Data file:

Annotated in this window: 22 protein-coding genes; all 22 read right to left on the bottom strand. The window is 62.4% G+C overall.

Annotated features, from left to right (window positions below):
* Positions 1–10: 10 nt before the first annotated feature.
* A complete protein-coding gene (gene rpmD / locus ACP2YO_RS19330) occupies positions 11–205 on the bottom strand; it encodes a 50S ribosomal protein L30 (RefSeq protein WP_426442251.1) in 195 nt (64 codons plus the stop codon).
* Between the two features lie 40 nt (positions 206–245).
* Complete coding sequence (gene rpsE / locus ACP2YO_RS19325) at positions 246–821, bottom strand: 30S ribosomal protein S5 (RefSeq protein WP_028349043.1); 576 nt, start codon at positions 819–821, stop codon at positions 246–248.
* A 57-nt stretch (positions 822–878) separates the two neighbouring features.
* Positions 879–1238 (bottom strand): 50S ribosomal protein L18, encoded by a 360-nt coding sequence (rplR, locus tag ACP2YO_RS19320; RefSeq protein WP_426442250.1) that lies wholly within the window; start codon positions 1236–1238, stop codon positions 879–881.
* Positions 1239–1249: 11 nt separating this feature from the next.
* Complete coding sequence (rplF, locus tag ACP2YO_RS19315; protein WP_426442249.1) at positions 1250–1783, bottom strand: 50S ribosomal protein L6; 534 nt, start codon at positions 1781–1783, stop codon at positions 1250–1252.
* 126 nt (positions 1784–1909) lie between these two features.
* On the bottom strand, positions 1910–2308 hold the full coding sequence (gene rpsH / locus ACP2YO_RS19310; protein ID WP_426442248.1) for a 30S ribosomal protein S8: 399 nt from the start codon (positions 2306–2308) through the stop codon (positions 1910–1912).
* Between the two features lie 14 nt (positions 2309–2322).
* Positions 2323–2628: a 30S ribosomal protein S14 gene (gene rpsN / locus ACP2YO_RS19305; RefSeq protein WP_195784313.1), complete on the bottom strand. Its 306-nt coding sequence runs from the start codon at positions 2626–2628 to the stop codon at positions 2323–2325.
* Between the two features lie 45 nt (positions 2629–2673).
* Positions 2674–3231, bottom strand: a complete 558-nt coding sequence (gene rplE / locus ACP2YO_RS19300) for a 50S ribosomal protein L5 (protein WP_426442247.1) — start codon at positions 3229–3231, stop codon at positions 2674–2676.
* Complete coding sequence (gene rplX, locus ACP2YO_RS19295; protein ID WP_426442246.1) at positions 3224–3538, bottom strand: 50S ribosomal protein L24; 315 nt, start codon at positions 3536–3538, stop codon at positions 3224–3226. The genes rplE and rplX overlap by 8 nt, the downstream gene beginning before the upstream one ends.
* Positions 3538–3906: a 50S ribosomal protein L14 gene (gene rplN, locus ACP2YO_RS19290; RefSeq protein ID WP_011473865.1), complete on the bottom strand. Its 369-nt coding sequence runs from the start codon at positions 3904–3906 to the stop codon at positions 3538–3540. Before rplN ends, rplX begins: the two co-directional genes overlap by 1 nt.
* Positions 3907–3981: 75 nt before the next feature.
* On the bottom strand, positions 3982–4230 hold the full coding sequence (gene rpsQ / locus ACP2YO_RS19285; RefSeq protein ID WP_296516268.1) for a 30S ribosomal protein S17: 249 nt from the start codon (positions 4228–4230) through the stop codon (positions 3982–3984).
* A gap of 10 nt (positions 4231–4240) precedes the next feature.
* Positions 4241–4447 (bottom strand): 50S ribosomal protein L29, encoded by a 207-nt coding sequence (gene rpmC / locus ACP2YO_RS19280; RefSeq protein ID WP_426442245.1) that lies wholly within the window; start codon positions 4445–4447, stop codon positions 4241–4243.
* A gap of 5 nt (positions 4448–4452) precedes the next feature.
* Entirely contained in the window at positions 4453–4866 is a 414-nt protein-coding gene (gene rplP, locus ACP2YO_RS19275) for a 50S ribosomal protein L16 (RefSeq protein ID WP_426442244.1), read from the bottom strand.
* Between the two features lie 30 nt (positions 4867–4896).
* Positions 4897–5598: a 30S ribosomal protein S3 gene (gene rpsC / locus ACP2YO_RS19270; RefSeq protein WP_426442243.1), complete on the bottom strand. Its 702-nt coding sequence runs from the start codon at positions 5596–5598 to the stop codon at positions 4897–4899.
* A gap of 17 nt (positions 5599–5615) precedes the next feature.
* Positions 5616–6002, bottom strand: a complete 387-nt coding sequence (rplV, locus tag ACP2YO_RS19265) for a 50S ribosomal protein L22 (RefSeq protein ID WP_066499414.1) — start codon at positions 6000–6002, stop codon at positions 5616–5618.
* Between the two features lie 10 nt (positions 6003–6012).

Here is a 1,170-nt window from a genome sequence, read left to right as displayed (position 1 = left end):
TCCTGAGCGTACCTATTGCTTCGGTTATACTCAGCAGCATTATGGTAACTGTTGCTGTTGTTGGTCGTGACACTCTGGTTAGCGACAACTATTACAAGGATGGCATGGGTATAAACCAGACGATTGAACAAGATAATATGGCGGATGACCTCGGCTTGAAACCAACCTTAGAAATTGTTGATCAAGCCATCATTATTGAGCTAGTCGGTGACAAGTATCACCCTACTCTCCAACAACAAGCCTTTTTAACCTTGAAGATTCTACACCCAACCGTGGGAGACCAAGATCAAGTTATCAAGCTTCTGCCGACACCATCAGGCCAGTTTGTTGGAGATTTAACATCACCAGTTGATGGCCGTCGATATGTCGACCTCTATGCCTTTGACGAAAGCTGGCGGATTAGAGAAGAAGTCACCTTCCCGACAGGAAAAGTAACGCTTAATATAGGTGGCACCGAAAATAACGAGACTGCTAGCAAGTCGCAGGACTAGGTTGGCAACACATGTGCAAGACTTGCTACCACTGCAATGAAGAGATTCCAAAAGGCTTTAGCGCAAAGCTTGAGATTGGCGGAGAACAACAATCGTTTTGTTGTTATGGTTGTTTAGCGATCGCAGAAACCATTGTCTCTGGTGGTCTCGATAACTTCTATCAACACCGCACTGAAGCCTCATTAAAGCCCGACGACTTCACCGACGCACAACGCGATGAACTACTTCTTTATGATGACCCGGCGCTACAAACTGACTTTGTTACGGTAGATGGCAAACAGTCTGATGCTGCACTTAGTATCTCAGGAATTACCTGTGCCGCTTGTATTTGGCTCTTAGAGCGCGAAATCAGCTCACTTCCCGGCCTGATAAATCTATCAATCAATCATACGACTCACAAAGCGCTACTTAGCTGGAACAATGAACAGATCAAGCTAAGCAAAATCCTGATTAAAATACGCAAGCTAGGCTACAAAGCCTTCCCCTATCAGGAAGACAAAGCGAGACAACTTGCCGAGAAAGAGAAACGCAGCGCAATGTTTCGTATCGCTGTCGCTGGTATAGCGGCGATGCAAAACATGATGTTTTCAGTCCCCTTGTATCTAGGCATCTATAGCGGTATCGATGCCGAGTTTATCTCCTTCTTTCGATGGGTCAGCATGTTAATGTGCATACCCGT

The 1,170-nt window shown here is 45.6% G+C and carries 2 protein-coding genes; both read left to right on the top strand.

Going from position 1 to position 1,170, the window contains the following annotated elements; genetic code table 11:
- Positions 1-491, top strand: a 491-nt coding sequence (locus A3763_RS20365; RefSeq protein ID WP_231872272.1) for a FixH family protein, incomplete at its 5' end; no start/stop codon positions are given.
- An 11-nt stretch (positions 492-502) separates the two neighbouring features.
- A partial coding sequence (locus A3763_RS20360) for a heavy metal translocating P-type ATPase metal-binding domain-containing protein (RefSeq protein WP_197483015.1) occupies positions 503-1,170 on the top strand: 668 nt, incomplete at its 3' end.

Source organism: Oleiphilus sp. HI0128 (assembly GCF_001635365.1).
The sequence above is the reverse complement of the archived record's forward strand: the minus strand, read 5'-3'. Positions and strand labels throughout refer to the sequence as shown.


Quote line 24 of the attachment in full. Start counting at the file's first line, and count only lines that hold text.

* Entirely contained in the window at positions 4453–4866 is a 414-nt protein-coding gene (gene rplP, locus ACP2YO_RS19275) for a 50S ribosomal protein L16 (RefSeq protein ID WP_426442244.1), read from the bottom strand.